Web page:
So, as most of my readers (if not all of them) will know by now, my time in Belize has come to an end. Finally.
I’ve finished the work that I came here to do for the BCVI (and plenty more besides). And now that the BCVI doesn’t have anything more for me to do, it’s the perfect time for me to leave – especially as the day-to-day running of the IT department is being handled by my colleague Mark.
When I arrived in 2010, the BCVI was using a hand-made combined financial and clinical system, created by a previous volunteer. Since then, I’ve helped to implement the BHIS (Belize Health Information System) – a patient record system which covers every public hospital and clinic in the entire country, and which allows the BCVI to keep track of all their patients’ clinical details (and run reports from that clinical information). This is an incredibly important system, as it allows health providers like the BCVI to follow all the country’s major health issues, and tailor their services accordingly (and indeed, as I leave, the BCVI now has a fundus camera in three of their clinics, to photograph patients’ eyes and keep track of glaucoma, a major eye problem in Belize).
I’ve also been responsible for implementing a separate financial system based on Intuit’s QuickBooks software – again, another important system, as keeping track of income and expenditure, and measuring the profitability of products and services is an essential part of any organisation.
I’ve worked closely with the rehab team and their blind and visually-impaired clients, particularly during the Camps, and particularly in the context of IT and computer classes. This has been the most interesting and fulfilling part of my work (and the most surprising, as I never expected to be doing this when I arrived), and it’s allowed me to get to know several inspiring young people, including Rowan Garel, who’s raised funds for the BCVI by doing everything from hiking up Belize’s tallest mountain to walking across the country to diving into the Blue Hole.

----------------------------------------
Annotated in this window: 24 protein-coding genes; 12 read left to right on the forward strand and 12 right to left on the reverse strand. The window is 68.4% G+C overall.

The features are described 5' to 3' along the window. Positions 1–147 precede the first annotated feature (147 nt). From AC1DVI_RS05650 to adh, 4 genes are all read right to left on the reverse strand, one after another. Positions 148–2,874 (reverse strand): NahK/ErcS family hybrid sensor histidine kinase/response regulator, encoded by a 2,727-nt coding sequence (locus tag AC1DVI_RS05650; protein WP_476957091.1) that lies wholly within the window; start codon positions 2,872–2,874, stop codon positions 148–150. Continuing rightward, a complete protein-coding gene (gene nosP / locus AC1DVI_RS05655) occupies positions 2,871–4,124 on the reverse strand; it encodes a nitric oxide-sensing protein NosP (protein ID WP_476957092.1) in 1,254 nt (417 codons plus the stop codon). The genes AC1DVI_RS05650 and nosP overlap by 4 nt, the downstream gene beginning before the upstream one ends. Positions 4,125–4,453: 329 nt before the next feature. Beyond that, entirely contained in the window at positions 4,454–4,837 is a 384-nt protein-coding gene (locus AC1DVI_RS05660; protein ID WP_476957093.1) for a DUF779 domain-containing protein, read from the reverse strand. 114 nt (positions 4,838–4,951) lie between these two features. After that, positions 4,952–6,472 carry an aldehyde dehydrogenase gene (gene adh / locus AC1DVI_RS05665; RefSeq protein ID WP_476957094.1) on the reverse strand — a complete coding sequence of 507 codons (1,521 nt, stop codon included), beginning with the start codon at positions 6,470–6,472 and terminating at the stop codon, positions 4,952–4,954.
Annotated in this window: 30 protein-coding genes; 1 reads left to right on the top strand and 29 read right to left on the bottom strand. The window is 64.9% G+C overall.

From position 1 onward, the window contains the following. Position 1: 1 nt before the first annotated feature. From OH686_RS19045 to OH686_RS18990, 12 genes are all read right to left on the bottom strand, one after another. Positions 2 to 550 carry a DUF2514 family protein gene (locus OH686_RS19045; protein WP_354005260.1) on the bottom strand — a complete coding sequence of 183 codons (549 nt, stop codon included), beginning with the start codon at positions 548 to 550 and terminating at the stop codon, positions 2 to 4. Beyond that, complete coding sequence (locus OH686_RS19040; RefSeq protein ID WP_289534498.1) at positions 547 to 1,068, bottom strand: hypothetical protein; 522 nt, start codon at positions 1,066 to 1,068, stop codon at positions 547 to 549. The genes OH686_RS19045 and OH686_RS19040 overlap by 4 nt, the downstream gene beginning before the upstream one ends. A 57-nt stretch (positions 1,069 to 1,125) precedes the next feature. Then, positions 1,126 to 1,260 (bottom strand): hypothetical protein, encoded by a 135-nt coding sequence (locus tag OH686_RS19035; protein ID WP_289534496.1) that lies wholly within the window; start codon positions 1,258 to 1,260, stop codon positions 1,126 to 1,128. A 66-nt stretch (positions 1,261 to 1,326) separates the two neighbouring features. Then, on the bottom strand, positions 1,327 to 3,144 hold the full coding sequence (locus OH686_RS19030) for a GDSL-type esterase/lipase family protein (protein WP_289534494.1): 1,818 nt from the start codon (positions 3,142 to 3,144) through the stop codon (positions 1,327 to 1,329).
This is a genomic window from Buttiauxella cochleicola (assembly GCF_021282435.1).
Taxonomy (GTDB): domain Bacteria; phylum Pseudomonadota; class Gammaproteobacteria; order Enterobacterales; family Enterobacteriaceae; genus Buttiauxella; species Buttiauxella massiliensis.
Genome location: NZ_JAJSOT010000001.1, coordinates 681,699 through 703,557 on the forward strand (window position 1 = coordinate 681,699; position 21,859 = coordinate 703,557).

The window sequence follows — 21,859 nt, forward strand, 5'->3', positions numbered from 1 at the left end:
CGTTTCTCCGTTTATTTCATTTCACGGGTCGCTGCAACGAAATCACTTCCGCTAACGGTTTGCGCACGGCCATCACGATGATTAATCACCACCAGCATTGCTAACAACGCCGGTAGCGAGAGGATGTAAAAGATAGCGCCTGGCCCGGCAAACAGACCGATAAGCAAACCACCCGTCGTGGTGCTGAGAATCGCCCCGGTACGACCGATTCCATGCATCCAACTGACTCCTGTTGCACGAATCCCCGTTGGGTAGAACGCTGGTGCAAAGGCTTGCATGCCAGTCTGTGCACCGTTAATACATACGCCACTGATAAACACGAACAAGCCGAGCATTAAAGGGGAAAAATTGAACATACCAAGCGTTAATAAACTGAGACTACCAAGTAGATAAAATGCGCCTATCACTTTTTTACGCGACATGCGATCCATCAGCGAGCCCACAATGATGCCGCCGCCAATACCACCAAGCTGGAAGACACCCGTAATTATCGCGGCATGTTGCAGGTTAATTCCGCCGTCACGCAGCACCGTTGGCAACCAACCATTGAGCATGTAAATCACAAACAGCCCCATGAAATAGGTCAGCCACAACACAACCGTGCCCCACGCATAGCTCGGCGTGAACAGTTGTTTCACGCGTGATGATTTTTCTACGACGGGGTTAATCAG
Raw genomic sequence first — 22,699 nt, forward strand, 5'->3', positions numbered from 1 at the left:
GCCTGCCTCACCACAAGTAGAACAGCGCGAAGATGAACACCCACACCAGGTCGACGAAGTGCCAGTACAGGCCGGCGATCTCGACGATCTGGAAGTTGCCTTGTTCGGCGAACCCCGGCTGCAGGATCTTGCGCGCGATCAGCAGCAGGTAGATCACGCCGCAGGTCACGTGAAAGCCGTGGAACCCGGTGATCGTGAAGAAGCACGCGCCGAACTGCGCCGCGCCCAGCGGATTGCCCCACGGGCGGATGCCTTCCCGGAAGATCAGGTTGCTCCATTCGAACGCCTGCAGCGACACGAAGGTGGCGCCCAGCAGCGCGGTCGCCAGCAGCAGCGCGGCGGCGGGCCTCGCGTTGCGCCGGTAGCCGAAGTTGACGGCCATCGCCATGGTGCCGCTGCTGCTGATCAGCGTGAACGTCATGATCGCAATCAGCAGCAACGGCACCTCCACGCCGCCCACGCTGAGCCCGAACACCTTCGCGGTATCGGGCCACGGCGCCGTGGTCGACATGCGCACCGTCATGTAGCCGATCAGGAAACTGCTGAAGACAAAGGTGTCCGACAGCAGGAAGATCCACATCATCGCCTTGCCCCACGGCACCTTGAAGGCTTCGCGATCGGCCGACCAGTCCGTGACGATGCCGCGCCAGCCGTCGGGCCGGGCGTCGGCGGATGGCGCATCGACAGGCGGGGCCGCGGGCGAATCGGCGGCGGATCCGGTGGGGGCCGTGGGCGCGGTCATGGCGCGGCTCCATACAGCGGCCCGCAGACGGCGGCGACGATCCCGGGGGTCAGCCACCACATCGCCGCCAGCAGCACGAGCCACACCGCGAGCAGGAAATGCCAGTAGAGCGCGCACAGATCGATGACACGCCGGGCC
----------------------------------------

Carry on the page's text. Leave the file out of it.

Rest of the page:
And last but not least, I’ve helped to make the organisation’s IT infrastructure more consistent and up-to-date – we’ve got rid of all the Windows XP machines and moved on to Windows 7 and 8, we have a range of new laptops and desktops, plus remote monitoring software and daily data backups. And we have a set of manuals, instructions, and procedures – which are continually being added to by other volunteers.
To say that it’s been an interesting and educational three-and-a-half years would be a massive understatement. It’s been a pleasure to work for the BCVI and to get to know all the dedicated, hard-working people there. And the pleasure has continued outside of work, as Belize is full of lovely, friendly people who live all over this beautiful country. From climbing, hiking, and zip-lining over it, to swimming, snorkelling, and scuba diving under it, there are very few countries that pack so much into such a small area, and it’s been great fun to explore it with some of my fellow volunteers.
So bye bye Belize, and hola Guatemala and Central America…